How to Restore the Blue of a Pair of Jeans

by David Lipscomb

The rich indigo hue of a new pair of jeans is part of their appeal for many wearers. Unfortunately, nearly every pair of denim jeans fades to one degree or another over time. Although some appreciate the personalized and worn-in look jeans acquire over the years, others want their jeans to remain looking store-fresh. If you're firmly in the latter camp and can't stand the faded look on your denim pieces, using a dye to get them back in shape might just be your ticket to happiness.

Items you will need

  • Old clothes
  • Hot water
  • Large pot
  • Fabric dye
  • Plastic or wooden spoon
  • Rubber gloves
  • Tongs
  • Liquid laundry soap
  • 1 cup table salt
Step 1

Change into some old clothes that you won't mind accidentally staining with dye in case of a spill.

Step 2

Fill a large pot with hot water. Ideally, boil some water, reduce to a simmer and keep it hot.

Step 3

Wet your jeans by running them under warm tap water. Get the pair completely saturated as this will help the dye to penetrate the fabric.

Step 4

Don your rubber gloves. Empty the packet of dye into the pot of hot water.

Step 5

Add the jeans to the mixture of hot water and dye. Stir occasionally with your wooden or plastic spoon. Most dye manufacturers recommend 10 to 30 minutes of saturation time, depending on the level of darkness you're attempting to achieve.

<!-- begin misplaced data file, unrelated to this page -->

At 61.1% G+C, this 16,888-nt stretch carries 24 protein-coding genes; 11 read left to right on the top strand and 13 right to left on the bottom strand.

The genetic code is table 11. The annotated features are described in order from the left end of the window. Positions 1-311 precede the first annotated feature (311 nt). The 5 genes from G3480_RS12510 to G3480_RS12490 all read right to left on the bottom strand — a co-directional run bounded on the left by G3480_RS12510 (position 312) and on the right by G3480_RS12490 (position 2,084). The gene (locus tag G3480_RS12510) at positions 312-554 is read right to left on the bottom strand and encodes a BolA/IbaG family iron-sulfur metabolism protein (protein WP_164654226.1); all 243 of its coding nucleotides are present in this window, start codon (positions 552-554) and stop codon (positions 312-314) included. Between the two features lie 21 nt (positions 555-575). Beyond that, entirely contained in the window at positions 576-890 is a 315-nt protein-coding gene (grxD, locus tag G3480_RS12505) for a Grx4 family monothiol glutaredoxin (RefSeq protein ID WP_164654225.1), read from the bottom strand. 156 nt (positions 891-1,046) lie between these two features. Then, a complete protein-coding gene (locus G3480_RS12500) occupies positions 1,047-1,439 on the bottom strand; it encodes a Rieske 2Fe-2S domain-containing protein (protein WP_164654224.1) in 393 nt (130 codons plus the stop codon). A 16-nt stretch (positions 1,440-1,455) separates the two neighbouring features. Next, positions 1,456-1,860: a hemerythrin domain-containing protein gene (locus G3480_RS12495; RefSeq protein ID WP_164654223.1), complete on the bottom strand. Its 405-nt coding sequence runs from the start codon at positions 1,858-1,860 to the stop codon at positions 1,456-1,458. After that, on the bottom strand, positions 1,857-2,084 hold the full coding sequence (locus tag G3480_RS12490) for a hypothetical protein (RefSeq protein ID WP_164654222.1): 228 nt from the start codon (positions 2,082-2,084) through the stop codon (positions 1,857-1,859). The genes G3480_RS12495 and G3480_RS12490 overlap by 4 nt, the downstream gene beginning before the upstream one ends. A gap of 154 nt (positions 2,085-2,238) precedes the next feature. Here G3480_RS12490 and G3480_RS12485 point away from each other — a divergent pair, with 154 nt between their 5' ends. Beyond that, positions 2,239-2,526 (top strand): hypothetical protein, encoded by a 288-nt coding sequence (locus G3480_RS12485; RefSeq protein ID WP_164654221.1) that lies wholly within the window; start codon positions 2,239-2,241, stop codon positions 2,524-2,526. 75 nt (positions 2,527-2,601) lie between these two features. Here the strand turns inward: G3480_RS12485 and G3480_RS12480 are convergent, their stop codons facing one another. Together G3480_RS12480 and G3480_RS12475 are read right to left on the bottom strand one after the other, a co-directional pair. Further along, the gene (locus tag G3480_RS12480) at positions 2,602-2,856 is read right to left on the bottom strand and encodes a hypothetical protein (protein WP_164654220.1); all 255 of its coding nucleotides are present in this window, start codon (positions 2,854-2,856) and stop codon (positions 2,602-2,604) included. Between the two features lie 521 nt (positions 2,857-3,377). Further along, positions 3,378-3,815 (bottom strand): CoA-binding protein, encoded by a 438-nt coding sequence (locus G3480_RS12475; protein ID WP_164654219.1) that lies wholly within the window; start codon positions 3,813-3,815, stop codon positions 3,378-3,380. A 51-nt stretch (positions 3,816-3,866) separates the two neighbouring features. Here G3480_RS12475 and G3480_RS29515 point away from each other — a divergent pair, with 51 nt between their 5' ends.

Step 6

Remove the jeans from the hot water with a set of tongs. Rinse the jeans in a sink or wash basin under tepid water until the water runs clear.

Step 7

Machine wash the jeans with 1 cup of table salt in cold water. Salt helps to preserve the color intensity, while the wash process rinses away just enough excess dye to prevent color transfer to you -- or other pieces of clothing -- next time the jeans are washed or worn.

Warnings

  • Be sure to clean your tools as soon as you're finished. Chemical and natural dyes are very powerful and can affect anything they touch if left too long on a surface.

    Always be careful around boiling water. Be sure that no children play with the dye mixture as it is very poisonous.

Photo Credits

  • Jupiterimages/Brand X Pictures/Getty Images

About the Author

David Lipscomb is a professional writer and public relations practitioner. Lipscomb brings more than a decade of experience in the consumer electronics and advertising industries. Lipscomb holds a degree in public relations from Webster University.